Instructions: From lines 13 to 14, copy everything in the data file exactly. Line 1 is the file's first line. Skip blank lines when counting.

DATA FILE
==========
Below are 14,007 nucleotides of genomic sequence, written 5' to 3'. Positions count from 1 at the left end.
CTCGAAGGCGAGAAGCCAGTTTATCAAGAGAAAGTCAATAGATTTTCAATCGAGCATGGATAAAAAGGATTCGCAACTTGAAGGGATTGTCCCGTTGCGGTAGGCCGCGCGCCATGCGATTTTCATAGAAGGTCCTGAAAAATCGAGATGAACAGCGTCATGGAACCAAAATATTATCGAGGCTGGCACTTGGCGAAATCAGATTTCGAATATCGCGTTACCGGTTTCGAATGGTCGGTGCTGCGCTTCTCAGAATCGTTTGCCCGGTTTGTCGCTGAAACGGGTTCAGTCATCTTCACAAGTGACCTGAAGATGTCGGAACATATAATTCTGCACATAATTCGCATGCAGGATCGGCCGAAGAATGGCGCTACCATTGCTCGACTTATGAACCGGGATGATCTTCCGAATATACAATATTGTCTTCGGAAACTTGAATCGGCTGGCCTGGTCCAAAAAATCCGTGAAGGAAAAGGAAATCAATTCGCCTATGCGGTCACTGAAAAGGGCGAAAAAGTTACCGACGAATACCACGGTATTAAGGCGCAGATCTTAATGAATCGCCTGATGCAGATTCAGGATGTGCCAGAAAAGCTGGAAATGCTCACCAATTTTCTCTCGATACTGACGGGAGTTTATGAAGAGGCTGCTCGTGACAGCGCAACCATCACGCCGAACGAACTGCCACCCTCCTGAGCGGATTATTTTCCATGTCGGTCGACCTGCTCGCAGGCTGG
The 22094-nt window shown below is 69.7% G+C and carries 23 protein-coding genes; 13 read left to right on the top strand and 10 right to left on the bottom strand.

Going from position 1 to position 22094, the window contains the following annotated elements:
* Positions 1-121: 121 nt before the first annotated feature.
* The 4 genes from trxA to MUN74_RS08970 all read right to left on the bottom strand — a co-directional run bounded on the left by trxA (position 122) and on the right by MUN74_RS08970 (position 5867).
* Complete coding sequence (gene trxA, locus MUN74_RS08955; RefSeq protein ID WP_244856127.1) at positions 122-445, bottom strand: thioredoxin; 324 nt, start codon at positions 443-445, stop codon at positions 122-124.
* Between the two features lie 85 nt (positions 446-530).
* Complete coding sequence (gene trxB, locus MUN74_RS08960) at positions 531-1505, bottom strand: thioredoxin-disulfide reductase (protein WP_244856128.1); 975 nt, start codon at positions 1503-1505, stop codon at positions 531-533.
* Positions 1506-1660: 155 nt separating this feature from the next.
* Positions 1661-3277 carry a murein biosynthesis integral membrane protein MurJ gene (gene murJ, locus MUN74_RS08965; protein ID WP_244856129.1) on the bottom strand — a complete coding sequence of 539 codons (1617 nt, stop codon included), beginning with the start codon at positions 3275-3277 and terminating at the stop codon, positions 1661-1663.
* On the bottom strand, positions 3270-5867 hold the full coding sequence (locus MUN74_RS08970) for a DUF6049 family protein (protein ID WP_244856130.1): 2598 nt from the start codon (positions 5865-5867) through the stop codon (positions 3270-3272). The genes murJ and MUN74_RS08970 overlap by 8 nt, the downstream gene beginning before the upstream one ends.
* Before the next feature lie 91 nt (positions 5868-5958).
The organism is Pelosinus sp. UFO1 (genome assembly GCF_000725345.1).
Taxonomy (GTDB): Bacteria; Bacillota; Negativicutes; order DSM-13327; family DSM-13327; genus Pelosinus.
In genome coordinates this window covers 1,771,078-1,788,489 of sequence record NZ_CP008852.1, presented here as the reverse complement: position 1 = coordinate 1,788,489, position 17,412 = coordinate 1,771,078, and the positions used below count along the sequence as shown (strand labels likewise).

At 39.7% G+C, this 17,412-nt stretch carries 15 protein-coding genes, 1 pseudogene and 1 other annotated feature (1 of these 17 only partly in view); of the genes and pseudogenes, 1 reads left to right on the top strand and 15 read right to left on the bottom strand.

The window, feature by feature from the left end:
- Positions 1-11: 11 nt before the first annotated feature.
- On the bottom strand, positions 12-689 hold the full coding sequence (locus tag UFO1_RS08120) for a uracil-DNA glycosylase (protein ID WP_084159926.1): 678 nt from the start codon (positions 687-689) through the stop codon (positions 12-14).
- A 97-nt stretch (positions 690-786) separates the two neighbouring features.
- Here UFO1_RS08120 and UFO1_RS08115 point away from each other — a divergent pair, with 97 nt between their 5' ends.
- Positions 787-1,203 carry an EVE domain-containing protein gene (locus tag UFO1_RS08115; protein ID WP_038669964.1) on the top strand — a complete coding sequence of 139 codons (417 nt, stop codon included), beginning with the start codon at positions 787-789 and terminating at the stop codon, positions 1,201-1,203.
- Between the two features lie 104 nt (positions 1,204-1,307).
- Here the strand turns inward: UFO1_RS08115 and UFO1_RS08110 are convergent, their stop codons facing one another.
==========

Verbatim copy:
* Before the next feature lie 91 nt (positions 5868-5958).
The organism is Pelosinus sp. UFO1 (genome assembly GCF_000725345.1).